Friday, 4 May 2012

Emulating "goto" in F#


A label and its following instruction block can be translated into a function and its body. Then each goto becomes a function call. You must pass all local variables as arguments because separate functions have separate scopes and you must add fall-through calls from one instruction block to the next when necessary. However, tail calls are a more general concept.
For example:
let rec start () =  // .start
  start()           // goto start
Note that a decent compiler will actually compile this equivalent high-level code back down tojump/branch between instruction blocks in assembler. The main difference is that the stack frames must be reorganised because you can tail call between completely dissimilar environments.
Interestingly, you cannot pass labels around in other languages but you can pass functions around in F#, both as arguments in function calls and as return values from functions. Other languages, like Fortran, do offer computed goto as a half-way house.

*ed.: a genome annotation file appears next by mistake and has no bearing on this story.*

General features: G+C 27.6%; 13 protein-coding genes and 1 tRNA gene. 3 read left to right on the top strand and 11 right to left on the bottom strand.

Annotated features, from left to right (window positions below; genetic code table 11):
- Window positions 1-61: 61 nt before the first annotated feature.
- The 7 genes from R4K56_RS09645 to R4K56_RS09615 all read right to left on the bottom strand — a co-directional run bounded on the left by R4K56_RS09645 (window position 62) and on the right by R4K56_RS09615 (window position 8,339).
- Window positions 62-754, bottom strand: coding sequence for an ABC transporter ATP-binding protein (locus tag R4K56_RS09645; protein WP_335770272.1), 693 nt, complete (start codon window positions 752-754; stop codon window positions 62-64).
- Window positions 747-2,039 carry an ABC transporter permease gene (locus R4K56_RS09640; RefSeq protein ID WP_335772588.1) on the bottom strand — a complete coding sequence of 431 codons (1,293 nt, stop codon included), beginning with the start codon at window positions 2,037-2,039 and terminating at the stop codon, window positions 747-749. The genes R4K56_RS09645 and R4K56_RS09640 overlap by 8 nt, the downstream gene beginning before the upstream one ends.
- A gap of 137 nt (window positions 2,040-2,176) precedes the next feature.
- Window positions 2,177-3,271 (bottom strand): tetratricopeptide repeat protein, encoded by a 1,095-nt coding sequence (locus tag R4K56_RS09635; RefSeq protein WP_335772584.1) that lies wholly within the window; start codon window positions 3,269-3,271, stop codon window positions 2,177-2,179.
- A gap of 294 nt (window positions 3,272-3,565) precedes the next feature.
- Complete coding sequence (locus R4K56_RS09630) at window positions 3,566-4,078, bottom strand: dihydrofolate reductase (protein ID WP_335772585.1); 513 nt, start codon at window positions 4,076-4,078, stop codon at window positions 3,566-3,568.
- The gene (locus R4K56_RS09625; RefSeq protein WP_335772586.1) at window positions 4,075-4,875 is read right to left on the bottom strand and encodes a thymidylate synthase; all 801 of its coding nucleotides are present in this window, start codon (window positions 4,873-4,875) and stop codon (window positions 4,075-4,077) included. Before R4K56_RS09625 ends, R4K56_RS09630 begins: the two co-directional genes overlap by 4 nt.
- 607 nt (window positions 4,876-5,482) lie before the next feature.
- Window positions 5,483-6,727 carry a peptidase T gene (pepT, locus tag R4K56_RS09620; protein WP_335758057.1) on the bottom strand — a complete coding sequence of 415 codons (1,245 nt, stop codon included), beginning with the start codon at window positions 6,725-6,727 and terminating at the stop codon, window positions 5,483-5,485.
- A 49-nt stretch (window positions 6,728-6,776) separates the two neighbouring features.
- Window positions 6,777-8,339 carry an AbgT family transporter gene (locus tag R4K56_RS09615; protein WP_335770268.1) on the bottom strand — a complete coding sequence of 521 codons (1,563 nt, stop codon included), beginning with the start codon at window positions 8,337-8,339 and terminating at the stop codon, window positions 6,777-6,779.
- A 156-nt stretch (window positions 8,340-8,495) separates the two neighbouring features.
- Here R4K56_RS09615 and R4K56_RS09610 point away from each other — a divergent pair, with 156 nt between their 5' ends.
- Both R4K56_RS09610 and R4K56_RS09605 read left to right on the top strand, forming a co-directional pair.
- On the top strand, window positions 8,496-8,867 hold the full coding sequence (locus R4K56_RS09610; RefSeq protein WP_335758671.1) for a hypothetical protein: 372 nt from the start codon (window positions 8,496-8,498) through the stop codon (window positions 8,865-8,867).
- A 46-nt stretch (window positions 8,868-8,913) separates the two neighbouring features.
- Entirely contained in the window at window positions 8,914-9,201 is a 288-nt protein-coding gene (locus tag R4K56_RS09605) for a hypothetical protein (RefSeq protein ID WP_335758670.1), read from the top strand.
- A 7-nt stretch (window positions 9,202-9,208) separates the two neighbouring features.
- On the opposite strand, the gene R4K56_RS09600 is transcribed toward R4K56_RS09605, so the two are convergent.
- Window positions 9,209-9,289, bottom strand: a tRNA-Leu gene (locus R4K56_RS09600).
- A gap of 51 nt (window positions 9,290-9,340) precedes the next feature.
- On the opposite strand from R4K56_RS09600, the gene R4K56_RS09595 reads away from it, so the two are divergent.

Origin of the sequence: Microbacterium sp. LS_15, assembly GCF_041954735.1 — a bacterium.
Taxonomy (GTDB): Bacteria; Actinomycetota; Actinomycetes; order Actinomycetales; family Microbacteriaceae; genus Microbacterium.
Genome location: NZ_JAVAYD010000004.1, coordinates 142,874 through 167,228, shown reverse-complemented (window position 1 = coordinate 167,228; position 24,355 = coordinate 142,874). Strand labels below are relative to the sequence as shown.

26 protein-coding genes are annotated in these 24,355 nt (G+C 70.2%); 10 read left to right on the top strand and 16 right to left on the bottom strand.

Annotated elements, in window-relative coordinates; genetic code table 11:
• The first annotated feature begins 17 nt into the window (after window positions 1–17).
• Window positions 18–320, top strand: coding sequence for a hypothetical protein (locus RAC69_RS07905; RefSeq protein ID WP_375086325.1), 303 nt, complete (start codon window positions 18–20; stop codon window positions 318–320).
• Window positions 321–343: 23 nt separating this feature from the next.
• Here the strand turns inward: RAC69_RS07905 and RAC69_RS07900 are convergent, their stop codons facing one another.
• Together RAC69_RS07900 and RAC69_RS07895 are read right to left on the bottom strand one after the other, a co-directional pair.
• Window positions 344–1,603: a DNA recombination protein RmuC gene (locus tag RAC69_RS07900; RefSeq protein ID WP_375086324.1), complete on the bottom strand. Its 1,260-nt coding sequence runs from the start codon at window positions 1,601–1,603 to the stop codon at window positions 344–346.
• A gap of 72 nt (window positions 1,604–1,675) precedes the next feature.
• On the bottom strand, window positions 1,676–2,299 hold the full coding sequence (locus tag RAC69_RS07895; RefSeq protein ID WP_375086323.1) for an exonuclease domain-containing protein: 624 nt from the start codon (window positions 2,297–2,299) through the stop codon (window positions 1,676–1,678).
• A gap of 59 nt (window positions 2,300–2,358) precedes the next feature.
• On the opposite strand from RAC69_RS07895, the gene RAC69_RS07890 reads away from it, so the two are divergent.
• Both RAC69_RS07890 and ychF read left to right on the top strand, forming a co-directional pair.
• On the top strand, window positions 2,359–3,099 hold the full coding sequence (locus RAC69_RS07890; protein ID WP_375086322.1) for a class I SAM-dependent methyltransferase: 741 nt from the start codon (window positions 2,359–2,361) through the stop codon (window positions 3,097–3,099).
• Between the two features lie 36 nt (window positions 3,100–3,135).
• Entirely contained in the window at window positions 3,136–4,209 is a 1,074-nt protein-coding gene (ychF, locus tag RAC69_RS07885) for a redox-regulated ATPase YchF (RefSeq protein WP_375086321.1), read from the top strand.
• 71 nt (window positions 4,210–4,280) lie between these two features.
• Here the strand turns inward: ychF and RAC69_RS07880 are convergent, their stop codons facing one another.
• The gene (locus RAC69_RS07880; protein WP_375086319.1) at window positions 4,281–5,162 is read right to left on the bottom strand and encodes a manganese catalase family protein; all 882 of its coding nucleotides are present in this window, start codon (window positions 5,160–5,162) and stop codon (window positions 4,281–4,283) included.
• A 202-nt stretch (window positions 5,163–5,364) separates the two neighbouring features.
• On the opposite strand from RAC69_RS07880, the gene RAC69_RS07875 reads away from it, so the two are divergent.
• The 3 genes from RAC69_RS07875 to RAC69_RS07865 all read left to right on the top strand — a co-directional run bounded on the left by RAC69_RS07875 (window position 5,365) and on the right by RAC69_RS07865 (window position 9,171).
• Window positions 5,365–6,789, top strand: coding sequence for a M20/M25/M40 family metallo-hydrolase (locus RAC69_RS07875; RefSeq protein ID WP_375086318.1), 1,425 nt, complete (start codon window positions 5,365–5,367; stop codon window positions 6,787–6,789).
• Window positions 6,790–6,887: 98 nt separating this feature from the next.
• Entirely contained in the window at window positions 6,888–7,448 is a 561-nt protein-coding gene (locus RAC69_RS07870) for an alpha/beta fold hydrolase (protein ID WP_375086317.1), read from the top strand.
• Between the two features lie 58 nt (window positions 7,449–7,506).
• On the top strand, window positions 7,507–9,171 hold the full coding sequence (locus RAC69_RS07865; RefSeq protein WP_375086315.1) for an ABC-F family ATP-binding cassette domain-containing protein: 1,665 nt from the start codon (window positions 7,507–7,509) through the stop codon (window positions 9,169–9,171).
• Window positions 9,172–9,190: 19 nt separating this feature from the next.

Note that asynchronous programming is an important practical application of this technique. When you call an asynchronous function you tell it where it is to branch to when it completes. For example, when you make a call to start an web page downloading asynchronously you pass it a function that it will invoke once the data is available (essentially, the hardware interrupt received when the last of your data comes in ends up firing off your high-level managed code to operate on the fresh data, which is pretty cool). Modern languages give you the tools to write high-level reusable asynchronous code by combining these goto-like techniques with extra code generation during compilation. In other languages like C# you are screwed because you want to wrap multiple asynchronous calls in a single try..catch but you cannot because they are actually spread across many different functions.

No comments: